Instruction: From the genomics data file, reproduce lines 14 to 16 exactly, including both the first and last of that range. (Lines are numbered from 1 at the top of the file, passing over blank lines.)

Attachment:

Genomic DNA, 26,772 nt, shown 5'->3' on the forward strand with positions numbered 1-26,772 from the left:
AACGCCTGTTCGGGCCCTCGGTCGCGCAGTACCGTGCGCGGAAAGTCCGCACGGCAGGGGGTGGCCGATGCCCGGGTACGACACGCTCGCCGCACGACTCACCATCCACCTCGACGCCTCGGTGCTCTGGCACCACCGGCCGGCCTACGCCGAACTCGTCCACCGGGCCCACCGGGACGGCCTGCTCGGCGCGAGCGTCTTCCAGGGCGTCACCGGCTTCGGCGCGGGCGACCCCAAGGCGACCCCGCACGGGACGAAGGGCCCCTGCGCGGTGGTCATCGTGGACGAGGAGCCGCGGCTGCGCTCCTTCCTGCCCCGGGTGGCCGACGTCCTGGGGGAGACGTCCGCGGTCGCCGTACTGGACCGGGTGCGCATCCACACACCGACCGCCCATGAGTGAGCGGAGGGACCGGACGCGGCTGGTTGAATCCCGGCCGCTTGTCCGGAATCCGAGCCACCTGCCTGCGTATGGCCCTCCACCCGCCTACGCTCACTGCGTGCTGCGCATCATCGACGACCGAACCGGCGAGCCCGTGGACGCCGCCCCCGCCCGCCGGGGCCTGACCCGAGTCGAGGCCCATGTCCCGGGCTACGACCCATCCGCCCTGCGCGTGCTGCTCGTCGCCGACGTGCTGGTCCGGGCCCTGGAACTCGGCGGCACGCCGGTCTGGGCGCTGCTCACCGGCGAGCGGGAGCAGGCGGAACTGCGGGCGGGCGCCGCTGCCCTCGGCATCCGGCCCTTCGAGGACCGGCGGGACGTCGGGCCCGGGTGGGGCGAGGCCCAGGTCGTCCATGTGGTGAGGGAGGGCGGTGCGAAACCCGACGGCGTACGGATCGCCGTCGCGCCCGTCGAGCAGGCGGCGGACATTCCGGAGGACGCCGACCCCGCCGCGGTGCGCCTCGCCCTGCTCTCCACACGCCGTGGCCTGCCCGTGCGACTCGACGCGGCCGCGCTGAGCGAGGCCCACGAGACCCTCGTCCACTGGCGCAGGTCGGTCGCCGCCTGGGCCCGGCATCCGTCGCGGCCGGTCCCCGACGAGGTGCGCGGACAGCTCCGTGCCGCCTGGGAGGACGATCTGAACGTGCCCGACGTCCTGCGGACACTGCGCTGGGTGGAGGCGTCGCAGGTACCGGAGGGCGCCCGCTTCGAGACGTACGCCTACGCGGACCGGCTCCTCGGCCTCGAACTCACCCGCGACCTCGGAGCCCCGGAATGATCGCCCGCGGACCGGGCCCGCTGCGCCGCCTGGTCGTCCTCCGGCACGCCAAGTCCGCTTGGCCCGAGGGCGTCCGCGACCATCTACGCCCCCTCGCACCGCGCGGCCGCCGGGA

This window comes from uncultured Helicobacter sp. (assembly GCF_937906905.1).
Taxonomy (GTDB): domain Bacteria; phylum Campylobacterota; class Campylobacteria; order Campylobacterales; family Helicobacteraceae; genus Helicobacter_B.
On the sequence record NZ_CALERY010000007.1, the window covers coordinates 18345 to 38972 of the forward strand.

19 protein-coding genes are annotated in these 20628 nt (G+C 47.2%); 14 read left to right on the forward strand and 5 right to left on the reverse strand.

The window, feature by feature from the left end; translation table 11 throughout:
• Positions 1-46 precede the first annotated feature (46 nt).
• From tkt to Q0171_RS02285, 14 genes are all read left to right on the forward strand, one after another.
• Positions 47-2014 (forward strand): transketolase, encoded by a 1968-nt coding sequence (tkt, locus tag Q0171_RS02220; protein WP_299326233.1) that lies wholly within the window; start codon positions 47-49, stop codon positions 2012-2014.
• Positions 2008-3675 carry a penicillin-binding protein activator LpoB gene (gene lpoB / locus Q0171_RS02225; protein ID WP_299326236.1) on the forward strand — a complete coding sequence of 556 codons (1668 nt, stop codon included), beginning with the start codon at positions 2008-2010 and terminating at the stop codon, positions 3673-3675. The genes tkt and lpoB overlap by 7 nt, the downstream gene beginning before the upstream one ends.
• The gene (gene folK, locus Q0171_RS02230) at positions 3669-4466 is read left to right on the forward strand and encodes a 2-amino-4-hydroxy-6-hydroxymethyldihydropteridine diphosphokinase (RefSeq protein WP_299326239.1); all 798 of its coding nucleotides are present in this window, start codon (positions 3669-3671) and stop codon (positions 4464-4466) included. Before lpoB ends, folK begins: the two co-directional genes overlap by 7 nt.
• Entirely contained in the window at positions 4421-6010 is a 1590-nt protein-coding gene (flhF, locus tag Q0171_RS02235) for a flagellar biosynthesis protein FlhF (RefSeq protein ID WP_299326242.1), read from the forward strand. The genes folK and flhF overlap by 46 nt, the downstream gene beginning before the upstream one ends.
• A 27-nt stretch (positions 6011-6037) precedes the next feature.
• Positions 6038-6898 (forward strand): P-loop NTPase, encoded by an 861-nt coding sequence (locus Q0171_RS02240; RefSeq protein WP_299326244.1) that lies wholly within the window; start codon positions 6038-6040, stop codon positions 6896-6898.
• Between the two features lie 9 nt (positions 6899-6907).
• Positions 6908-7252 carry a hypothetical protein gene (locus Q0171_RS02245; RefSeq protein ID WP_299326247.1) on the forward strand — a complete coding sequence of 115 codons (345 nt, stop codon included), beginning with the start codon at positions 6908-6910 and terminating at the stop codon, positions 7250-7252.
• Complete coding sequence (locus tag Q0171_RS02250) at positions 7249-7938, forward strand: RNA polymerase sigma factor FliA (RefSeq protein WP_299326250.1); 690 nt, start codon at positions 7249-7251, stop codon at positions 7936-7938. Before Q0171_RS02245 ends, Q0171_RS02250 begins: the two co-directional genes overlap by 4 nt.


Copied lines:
• A 27-nt stretch (positions 6011-6037) precedes the next feature.
• Positions 6038-6898 (forward strand): P-loop NTPase, encoded by an 861-nt coding sequence (locus Q0171_RS02240; RefSeq protein WP_299326244.1) that lies wholly within the window; start codon positions 6038-6040, stop codon positions 6896-6898.
• Between the two features lie 9 nt (positions 6899-6907).